What is Behind Foot Locker’s Recent Surge?

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It has been a fairly volatile few weeks for sneaker and apparel retailer Foot Locker (NYSE:FL). Following its fourth-quarter earnings release on March 6, its stock tanked about 30%, initially plunging to around $24 per share before tumbling all the way down to $22 per share over the following week or so. However, Foot Locker stock has been on a steady upswing since then.

On Wednesday, the shares popped another 7%, moving up to around $29 per share. Let’s see what has been going on with Foot Locker to cause such volatility and try to determine where it will go from here.

Earnings report was a mixed bag

The huge decline following the Q4 earnings report seemed to be a bit overdone, as Foot Locker actually beat estimates. Nonetheless, the results were not great, as the company’s sales rose about 2% year over year to $2.38 billion while its income from operations plummeted 44% to just $33 million due to higher costs of sales and selling, general, and administrative expenses.

Foot Locker posted a net loss of $389 million, down from a $19 million net gain in the same quarter a year ago. However, the net loss was due to a $555 million one-time expense related to a minority-investment impairment and partial settlement of pension-plan obligations. On an adjusted basis, the company’s net income was $36 million, although that was still down from $92 million in Q4 of 2022.

On a positive note, Foot Locker did reduce its inventory by 8.2% year over year, which is important because lower inventory frees up more space for newer, more profitable products and lowers the cost of holding excess inventory.

Thus, while the company’s numbers weren’t great — and they weren’t expected to be — its outlook disappointed investors. Foot Locker called for sales growth in 2024 to be in a range of down 1% to up 1% for 2024, store count down 4%, and adjusted earnings per share to be between $1.50 and $1.70. In that range, the adjusted EPS would be up slightly from $1.42 in 2023 but still below analysts’ projections of $1.95.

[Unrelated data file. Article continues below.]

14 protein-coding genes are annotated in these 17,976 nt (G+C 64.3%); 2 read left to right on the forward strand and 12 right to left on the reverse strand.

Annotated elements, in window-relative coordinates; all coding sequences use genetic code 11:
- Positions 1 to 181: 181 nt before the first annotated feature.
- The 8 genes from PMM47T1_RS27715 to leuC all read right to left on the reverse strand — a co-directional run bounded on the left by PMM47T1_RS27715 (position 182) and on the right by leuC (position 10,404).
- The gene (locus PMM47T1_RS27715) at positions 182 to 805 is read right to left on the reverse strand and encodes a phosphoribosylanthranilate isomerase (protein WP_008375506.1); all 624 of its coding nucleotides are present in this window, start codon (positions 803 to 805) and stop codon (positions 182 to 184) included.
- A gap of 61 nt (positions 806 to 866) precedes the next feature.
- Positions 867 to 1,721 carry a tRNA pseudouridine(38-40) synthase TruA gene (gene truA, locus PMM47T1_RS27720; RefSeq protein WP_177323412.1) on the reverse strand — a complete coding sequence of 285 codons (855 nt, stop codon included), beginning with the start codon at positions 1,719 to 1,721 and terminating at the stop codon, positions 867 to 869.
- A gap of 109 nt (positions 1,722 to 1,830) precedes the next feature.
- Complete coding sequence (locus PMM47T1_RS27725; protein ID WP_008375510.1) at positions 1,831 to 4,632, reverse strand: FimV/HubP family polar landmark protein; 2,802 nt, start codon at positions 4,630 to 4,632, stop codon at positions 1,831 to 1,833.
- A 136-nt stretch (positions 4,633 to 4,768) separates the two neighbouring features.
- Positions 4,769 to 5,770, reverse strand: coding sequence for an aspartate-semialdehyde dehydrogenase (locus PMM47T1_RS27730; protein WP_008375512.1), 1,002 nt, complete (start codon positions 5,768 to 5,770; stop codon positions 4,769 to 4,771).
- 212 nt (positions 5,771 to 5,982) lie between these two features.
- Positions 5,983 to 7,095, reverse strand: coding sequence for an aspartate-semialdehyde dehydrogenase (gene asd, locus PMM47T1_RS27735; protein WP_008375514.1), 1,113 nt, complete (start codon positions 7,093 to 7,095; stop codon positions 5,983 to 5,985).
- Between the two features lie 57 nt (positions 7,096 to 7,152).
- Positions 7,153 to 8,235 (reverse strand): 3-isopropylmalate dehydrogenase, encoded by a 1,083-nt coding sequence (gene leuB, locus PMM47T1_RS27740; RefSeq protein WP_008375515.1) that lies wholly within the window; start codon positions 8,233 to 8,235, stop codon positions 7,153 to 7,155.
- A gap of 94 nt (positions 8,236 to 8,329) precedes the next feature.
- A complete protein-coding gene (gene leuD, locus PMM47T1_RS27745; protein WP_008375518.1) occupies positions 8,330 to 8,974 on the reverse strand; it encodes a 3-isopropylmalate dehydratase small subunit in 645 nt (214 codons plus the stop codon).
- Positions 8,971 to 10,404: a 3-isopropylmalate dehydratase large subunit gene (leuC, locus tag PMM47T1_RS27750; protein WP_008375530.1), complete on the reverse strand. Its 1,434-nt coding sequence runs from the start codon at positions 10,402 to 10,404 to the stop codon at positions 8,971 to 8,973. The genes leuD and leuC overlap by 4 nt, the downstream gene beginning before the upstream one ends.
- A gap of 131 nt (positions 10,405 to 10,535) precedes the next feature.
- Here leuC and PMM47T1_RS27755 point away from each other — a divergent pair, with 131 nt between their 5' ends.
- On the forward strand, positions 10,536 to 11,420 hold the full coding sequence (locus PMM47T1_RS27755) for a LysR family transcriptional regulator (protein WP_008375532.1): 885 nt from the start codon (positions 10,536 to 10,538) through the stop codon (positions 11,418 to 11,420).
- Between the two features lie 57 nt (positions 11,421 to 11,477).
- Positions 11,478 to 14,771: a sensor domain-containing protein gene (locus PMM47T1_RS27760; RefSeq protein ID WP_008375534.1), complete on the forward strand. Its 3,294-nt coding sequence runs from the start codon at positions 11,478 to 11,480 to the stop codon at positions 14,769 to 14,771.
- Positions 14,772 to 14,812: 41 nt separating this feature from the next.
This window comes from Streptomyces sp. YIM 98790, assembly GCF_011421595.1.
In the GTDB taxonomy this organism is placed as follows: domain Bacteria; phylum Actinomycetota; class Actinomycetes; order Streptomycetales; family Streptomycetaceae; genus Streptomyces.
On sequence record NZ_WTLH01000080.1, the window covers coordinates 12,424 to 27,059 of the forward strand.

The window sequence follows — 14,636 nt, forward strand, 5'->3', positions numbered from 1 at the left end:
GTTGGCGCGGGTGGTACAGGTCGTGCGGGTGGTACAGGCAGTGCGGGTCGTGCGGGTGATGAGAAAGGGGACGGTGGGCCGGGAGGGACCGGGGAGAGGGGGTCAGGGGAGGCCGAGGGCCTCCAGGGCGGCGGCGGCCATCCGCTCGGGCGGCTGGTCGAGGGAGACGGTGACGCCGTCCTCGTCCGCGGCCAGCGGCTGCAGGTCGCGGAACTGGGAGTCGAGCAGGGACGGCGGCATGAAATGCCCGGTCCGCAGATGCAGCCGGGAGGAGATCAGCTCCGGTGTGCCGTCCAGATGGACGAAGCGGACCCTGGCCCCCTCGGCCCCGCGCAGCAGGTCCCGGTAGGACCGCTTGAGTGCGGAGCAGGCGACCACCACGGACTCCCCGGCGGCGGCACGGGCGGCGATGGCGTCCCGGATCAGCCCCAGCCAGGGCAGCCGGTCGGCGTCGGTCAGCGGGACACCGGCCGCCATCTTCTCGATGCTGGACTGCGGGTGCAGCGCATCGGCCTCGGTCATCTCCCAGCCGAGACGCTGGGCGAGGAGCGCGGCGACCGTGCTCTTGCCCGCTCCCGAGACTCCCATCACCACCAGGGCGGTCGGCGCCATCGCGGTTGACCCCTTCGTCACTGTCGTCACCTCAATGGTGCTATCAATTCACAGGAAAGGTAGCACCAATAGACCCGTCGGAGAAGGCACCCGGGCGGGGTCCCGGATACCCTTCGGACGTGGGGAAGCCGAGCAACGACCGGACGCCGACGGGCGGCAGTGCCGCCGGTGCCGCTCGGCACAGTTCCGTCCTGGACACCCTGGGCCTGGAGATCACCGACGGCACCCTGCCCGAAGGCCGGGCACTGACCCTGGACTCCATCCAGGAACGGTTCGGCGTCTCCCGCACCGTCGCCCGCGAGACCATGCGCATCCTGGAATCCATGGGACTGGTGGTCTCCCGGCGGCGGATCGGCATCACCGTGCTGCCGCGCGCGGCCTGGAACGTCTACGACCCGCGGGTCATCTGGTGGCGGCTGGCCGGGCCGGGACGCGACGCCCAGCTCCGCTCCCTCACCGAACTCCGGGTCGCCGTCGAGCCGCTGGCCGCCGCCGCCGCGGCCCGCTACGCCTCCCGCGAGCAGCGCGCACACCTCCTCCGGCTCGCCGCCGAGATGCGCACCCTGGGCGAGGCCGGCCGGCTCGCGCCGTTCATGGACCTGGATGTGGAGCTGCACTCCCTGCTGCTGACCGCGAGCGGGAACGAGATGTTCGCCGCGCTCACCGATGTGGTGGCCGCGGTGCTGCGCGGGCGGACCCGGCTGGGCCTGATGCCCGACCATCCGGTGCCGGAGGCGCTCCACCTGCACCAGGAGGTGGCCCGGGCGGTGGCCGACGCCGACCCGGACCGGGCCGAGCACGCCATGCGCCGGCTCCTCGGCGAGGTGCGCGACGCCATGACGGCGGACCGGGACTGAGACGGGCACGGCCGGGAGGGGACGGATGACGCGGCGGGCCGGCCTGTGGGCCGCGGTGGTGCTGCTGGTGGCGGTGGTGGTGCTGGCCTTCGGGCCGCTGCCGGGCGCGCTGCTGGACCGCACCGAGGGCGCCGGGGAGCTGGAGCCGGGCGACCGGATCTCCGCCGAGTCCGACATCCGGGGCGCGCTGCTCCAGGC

Foot Locker also said that its goal of having an EBIT (earnings before interest and taxes) margin of 8.5% to 9% has been pushed back two years to 2028. This probably disappointed investors as well. The company projects a 2.8%-to-3.2% EBIT margin in fiscal 2024.

Outlook is not all that bad

In the days and weeks that followed the earnings report, several analysts reported a more bullish view of Foot Locker after digesting the numbers. Evercore upgraded the stock to Outperform and raised its price target to $32 per share from $28, citing expectations for better sales growth in the second half of the year. Evercore said Foot Locker will be chasing demand with lower inventories, among other potential sales drivers, including a new loyalty program, a new digital app, and a refresh initiative.

Guggenheim also issued a Buy rating for Foot Locker with a price target of $30, while Bank of America had a Neutral rating with a price target of $27. Additionally, Citi and UBS both upgraded Foot Locker from Sell to Neutral.

Analysts at Citi said the company could benefit from Nike’s strategic shift toward growing its wholesale sales channels and moving away from its in-house digital sales push in recent years. That could send more Nike (NYSE:NKE) sales to Foot Locker.

Overall, the steep post-earnings drop seemed to be an overreaction to Foot Locker pushing back its EBIT margin goals. The company seems headed in the right direction, but it will probably be a long, slow climb. I wouldn’t expect any big moves as the price will likely hover around where it is now. However, investors may want to put it on their radar and watch for potential impacts from these catalysts mentioned above.